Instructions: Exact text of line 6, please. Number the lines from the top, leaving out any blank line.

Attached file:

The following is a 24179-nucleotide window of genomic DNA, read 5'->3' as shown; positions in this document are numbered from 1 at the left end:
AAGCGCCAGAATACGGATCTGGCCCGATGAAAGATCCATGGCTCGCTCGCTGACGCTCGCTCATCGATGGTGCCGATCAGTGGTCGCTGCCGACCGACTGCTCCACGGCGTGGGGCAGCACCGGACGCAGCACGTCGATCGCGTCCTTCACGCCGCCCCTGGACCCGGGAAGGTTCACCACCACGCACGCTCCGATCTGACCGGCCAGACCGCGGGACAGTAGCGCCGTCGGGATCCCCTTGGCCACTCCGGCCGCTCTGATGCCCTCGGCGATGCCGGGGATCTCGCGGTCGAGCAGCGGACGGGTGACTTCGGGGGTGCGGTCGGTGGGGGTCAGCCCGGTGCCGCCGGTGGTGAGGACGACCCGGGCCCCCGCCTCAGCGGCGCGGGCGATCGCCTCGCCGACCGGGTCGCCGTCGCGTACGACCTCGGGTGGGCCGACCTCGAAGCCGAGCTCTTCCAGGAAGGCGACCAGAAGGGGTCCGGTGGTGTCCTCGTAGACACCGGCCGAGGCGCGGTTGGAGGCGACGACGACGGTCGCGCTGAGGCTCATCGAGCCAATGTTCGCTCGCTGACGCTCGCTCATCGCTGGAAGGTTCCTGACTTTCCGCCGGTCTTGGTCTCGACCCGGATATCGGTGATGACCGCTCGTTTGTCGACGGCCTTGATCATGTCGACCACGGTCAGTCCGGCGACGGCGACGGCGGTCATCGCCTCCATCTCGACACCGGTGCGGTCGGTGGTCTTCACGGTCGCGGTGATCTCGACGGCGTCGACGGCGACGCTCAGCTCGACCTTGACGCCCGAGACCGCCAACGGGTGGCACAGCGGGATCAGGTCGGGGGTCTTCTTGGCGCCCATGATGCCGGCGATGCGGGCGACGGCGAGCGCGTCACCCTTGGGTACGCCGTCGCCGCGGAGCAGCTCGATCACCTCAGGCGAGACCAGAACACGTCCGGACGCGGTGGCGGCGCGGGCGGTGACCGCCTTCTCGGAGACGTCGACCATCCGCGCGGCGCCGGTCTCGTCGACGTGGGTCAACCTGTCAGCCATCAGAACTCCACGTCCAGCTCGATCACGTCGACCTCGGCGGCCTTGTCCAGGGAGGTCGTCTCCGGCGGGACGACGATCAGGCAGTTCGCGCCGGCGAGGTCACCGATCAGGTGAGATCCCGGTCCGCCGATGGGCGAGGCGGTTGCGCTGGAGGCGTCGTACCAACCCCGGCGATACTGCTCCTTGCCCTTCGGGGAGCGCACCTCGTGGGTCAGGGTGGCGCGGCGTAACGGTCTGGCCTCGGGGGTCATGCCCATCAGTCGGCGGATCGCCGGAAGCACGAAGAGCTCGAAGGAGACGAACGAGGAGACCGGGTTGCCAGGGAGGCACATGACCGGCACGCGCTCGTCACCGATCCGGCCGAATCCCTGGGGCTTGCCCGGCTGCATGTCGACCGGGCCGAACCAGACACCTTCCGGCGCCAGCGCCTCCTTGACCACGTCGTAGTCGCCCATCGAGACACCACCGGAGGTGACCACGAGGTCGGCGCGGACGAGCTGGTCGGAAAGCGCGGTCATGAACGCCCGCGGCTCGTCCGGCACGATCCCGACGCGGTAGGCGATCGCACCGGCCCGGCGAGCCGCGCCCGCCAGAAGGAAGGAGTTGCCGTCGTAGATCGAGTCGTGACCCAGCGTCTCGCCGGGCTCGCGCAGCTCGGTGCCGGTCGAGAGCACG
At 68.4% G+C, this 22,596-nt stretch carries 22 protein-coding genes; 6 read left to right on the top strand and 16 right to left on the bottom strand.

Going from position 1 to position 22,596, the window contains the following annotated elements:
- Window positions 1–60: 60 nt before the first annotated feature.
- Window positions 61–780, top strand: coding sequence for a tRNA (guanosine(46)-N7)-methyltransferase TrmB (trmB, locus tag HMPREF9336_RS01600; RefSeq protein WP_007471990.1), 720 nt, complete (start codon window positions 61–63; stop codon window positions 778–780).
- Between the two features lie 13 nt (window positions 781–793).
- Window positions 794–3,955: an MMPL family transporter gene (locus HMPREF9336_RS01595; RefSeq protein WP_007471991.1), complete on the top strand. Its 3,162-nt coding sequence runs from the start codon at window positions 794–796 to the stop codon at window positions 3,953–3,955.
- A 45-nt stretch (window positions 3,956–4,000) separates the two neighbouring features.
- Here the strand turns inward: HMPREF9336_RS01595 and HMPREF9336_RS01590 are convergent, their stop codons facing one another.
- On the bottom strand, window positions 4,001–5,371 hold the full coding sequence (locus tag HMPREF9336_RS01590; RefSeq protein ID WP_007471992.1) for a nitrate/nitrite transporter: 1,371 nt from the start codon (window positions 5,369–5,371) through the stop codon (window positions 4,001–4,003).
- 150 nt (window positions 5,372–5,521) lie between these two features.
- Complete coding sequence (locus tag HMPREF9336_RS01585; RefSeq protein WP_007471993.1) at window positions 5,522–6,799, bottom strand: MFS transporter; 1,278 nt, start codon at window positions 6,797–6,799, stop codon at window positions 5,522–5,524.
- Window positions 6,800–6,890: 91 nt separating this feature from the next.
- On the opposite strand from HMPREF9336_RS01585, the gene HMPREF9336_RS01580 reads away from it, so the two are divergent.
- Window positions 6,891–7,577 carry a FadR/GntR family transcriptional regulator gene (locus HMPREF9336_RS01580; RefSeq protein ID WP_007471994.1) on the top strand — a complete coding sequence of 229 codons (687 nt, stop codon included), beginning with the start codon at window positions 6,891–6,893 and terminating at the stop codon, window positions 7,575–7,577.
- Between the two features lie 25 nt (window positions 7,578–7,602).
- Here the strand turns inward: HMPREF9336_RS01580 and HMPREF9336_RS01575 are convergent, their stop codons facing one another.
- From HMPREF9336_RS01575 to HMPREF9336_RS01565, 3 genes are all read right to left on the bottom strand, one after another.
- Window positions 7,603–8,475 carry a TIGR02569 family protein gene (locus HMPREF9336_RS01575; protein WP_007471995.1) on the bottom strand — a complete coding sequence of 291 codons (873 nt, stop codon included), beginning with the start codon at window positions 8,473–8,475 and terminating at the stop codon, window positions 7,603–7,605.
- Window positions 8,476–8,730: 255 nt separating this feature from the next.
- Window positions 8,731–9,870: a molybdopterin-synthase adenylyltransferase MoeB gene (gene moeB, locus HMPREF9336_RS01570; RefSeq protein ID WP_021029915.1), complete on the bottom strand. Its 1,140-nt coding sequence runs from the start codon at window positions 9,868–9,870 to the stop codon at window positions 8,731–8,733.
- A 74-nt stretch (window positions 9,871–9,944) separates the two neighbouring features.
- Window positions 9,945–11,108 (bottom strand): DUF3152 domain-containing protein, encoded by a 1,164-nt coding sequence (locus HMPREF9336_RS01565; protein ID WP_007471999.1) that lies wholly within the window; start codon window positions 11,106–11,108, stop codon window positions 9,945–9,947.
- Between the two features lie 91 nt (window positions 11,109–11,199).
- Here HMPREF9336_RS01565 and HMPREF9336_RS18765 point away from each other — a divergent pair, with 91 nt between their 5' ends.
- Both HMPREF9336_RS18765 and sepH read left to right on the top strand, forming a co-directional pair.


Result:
- Window positions 61–780, top strand: coding sequence for a tRNA (guanosine(46)-N7)-methyltransferase TrmB (trmB, locus tag HMPREF9336_RS01600; RefSeq protein WP_007471990.1), 720 nt, complete (start codon window positions 61–63; stop codon window positions 778–780).